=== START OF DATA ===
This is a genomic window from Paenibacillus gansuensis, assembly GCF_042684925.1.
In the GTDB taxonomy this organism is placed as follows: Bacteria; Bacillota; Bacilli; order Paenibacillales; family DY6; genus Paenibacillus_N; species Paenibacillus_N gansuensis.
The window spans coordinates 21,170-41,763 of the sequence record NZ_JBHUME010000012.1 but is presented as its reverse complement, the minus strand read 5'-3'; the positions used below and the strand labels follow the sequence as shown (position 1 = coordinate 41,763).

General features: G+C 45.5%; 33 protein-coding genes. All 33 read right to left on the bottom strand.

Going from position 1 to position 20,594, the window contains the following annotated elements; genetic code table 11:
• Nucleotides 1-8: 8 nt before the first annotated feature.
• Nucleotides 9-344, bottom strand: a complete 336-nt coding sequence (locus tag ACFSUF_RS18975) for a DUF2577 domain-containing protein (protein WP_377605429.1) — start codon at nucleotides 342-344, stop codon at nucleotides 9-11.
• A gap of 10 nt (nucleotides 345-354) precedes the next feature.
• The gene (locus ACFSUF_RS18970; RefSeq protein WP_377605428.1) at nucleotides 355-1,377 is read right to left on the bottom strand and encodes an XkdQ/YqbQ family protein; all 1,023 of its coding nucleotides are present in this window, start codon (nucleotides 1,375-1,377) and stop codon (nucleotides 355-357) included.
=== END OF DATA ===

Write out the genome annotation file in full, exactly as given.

This is a genomic window from Paenibacillus gansuensis, assembly GCF_042684925.1.
In the GTDB taxonomy this organism is placed as follows: Bacteria; Bacillota; Bacilli; order Paenibacillales; family DY6; genus Paenibacillus_N; species Paenibacillus_N gansuensis.
The window spans coordinates 21,170-41,763 of the sequence record NZ_JBHUME010000012.1 but is presented as its reverse complement, the minus strand read 5'-3'; the positions used below and the strand labels follow the sequence as shown (position 1 = coordinate 41,763).

General features: G+C 45.5%; 33 protein-coding genes. All 33 read right to left on the bottom strand.

Going from position 1 to position 20,594, the window contains the following annotated elements; genetic code table 11:
• Nucleotides 1-8: 8 nt before the first annotated feature.
• Nucleotides 9-344, bottom strand: a complete 336-nt coding sequence (locus tag ACFSUF_RS18975) for a DUF2577 domain-containing protein (protein WP_377605429.1) — start codon at nucleotides 342-344, stop codon at nucleotides 9-11.
• A gap of 10 nt (nucleotides 345-354) precedes the next feature.
• The gene (locus ACFSUF_RS18970; RefSeq protein WP_377605428.1) at nucleotides 355-1,377 is read right to left on the bottom strand and encodes an XkdQ/YqbQ family protein; all 1,023 of its coding nucleotides are present in this window, start codon (nucleotides 1,375-1,377) and stop codon (nucleotides 355-357) included.